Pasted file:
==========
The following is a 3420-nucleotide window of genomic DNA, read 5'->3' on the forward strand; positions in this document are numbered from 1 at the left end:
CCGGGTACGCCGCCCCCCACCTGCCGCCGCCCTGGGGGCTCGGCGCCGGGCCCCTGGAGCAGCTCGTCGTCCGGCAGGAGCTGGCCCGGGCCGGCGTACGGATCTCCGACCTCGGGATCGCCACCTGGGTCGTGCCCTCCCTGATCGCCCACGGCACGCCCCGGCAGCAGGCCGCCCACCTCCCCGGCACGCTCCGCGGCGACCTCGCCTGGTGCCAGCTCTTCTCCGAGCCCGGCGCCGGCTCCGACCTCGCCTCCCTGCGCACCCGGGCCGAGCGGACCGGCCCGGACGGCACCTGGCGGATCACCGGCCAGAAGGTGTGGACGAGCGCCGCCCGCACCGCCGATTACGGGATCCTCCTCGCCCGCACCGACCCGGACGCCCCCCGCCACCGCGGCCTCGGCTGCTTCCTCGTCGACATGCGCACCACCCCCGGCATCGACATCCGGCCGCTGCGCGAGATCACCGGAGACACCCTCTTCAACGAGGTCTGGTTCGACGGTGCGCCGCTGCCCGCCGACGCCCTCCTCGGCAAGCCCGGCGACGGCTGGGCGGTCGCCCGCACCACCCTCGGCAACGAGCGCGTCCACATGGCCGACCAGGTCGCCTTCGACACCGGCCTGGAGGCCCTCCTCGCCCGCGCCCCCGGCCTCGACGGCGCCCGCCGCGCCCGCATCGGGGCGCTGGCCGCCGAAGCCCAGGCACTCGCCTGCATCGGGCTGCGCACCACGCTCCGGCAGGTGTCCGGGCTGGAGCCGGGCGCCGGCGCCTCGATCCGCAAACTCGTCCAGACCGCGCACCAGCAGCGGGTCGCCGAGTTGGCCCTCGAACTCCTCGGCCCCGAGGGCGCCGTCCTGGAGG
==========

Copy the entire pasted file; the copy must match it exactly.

The following is a 3420-nucleotide window of genomic DNA, read 5'->3' on the forward strand; positions in this document are numbered from 1 at the left end:
CCGGGTACGCCGCCCCCCACCTGCCGCCGCCCTGGGGGCTCGGCGCCGGGCCCCTGGAGCAGCTCGTCGTCCGGCAGGAGCTGGCCCGGGCCGGCGTACGGATCTCCGACCTCGGGATCGCCACCTGGGTCGTGCCCTCCCTGATCGCCCACGGCACGCCCCGGCAGCAGGCCGCCCACCTCCCCGGCACGCTCCGCGGCGACCTCGCCTGGTGCCAGCTCTTCTCCGAGCCCGGCGCCGGCTCCGACCTCGCCTCCCTGCGCACCCGGGCCGAGCGGACCGGCCCGGACGGCACCTGGCGGATCACCGGCCAGAAGGTGTGGACGAGCGCCGCCCGCACCGCCGATTACGGGATCCTCCTCGCCCGCACCGACCCGGACGCCCCCCGCCACCGCGGCCTCGGCTGCTTCCTCGTCGACATGCGCACCACCCCCGGCATCGACATCCGGCCGCTGCGCGAGATCACCGGAGACACCCTCTTCAACGAGGTCTGGTTCGACGGTGCGCCGCTGCCCGCCGACGCCCTCCTCGGCAAGCCCGGCGACGGCTGGGCGGTCGCCCGCACCACCCTCGGCAACGAGCGCGTCCACATGGCCGACCAGGTCGCCTTCGACACCGGCCTGGAGGCCCTCCTCGCCCGCGCCCCCGGCCTCGACGGCGCCCGCCGCGCCCGCATCGGGGCGCTGGCCGCCGAAGCCCAGGCACTCGCCTGCATCGGGCTGCGCACCACGCTCCGGCAGGTGTCCGGGCTGGAGCCGGGCGCCGGCGCCTCGATCCGCAAACTCGTCCAGACCGCGCACCAGCAGCGGGTCGCCGAGTTGGCCCTCGAACTCCTCGGCCCCGAGGGCGCCGTCCTGGAGG